The first step that you should always make in a crisis is to be prepared beforehand, trust your crisis plan, and to execute effectively your plan internally and externally. That way, you’ll be able to avoid being on the wrong side of the argument when it comes to dealing with an internet audience who are as unrelenting as they are unforgiving.

But no matter how effective your planning may be, you can never truly be 100% ready to face a crisis. But that should never be the cause of your defeat in facing a crisis. You should always remember to keep calm and guided by the steps you’ve made so that you can adapt to the situation without being swayed by the emotions brought about by the social media crisis.  Ensure that you and your staff are equipped and properly oriented to face any potential issue and remember to keep a solid line of communication that allows for enabling action, brainstorming, and evaluation of the events that have transpired.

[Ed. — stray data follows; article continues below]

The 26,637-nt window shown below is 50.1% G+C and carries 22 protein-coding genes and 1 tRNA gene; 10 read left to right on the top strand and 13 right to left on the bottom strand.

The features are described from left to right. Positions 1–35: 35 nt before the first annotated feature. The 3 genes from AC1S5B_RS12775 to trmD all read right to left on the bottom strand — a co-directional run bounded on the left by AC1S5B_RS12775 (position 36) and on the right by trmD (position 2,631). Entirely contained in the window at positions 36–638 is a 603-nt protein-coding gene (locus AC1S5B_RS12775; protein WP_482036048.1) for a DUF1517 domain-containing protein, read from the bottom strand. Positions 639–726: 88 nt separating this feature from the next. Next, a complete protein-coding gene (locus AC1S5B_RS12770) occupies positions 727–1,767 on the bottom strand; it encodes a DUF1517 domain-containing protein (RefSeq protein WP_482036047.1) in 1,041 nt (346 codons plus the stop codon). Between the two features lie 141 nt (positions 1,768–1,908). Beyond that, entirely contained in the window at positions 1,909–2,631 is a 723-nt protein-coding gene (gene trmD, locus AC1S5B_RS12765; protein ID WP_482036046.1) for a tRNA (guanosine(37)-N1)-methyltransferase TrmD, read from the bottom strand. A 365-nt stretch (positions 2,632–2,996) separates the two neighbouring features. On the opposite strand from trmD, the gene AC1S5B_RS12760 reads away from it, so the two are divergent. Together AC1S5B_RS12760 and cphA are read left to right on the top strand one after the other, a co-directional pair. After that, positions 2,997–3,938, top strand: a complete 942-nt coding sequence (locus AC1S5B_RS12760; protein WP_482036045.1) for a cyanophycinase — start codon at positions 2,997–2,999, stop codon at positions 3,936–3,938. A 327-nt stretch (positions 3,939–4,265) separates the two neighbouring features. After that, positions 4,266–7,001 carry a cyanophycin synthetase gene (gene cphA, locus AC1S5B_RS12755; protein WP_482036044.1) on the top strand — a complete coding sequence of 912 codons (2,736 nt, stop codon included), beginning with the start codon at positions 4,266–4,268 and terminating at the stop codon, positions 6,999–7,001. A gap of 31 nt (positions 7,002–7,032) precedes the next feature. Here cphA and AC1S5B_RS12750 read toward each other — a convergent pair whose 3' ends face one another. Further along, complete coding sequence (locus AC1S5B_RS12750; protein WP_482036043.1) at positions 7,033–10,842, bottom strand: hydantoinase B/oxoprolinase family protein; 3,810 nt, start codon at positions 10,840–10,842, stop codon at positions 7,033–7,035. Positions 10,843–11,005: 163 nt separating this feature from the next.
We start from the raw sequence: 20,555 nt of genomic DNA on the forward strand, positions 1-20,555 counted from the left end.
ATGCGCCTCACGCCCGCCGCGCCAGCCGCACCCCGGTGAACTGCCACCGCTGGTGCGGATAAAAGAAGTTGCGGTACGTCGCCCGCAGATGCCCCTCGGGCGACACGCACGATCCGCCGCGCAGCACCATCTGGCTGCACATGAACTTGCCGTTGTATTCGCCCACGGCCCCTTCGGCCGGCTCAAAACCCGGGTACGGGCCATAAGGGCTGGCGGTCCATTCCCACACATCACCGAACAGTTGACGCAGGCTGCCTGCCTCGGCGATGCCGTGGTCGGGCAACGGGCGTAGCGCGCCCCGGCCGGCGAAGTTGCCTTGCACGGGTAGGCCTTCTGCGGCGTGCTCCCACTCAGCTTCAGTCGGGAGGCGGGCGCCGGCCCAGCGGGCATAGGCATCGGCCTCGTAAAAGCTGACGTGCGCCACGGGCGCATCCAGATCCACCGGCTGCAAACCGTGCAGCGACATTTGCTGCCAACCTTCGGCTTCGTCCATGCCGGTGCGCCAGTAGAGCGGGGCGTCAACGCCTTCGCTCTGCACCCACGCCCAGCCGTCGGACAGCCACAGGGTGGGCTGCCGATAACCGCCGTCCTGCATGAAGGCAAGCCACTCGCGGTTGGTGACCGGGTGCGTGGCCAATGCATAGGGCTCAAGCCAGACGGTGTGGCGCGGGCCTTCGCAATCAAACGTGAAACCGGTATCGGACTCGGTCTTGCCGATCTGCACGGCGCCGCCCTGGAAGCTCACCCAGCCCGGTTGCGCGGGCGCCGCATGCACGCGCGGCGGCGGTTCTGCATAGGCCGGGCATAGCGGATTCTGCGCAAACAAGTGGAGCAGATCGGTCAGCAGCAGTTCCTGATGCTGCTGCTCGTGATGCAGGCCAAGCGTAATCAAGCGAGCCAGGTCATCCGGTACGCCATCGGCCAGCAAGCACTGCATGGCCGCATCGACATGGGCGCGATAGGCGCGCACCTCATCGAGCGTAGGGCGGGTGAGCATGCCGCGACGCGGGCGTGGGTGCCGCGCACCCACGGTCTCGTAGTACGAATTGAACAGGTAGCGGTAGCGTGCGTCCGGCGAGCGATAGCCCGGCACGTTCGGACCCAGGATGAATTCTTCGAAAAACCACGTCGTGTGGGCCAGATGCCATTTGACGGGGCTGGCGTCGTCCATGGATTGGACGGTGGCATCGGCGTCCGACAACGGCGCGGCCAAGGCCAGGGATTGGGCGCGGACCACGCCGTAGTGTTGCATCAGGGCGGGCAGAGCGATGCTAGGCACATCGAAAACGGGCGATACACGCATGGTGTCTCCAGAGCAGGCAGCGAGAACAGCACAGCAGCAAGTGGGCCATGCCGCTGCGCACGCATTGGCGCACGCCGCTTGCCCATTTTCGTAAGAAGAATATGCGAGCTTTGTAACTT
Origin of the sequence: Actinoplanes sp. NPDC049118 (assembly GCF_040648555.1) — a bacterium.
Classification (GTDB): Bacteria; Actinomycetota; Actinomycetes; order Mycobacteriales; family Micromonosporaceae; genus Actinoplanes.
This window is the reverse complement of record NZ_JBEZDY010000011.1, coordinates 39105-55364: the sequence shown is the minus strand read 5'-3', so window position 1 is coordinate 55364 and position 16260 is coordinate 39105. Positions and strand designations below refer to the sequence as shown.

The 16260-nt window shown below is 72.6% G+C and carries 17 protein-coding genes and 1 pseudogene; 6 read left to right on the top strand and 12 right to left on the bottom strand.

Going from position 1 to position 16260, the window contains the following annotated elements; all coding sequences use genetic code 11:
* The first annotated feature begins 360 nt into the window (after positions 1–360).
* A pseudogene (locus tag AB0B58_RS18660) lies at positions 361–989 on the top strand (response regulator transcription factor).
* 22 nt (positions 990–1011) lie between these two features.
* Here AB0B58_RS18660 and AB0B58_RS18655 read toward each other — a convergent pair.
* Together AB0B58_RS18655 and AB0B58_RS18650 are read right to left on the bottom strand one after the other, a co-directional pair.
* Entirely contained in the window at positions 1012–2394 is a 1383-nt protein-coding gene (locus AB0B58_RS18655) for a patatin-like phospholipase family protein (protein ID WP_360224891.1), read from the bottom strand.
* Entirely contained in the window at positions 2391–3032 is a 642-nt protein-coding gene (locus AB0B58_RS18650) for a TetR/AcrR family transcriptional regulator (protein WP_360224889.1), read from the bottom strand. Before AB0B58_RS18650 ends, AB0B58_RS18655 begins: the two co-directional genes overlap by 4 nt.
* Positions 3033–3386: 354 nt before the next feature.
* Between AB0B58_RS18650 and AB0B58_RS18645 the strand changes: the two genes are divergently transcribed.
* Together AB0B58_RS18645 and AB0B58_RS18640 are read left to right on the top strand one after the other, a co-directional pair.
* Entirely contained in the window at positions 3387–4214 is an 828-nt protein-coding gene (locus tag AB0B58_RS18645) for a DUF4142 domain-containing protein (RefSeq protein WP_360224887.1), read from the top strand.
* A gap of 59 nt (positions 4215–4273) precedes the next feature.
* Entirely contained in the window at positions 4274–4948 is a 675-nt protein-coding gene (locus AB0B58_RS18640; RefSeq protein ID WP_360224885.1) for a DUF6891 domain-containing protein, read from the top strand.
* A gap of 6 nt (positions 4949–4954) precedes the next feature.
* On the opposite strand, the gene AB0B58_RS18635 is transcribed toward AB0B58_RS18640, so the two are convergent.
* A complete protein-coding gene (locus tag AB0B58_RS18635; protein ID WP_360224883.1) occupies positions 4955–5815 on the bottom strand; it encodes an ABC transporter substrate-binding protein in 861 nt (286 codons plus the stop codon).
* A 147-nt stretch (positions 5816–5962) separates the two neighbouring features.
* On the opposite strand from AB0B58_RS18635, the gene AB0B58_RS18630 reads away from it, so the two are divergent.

Author Bio:

Gabby Roxas is a writer, editor and content manager. Her mission is to help start-up business to community companies to generate more leads. You can follow her on Twitter @GabbyRoxas2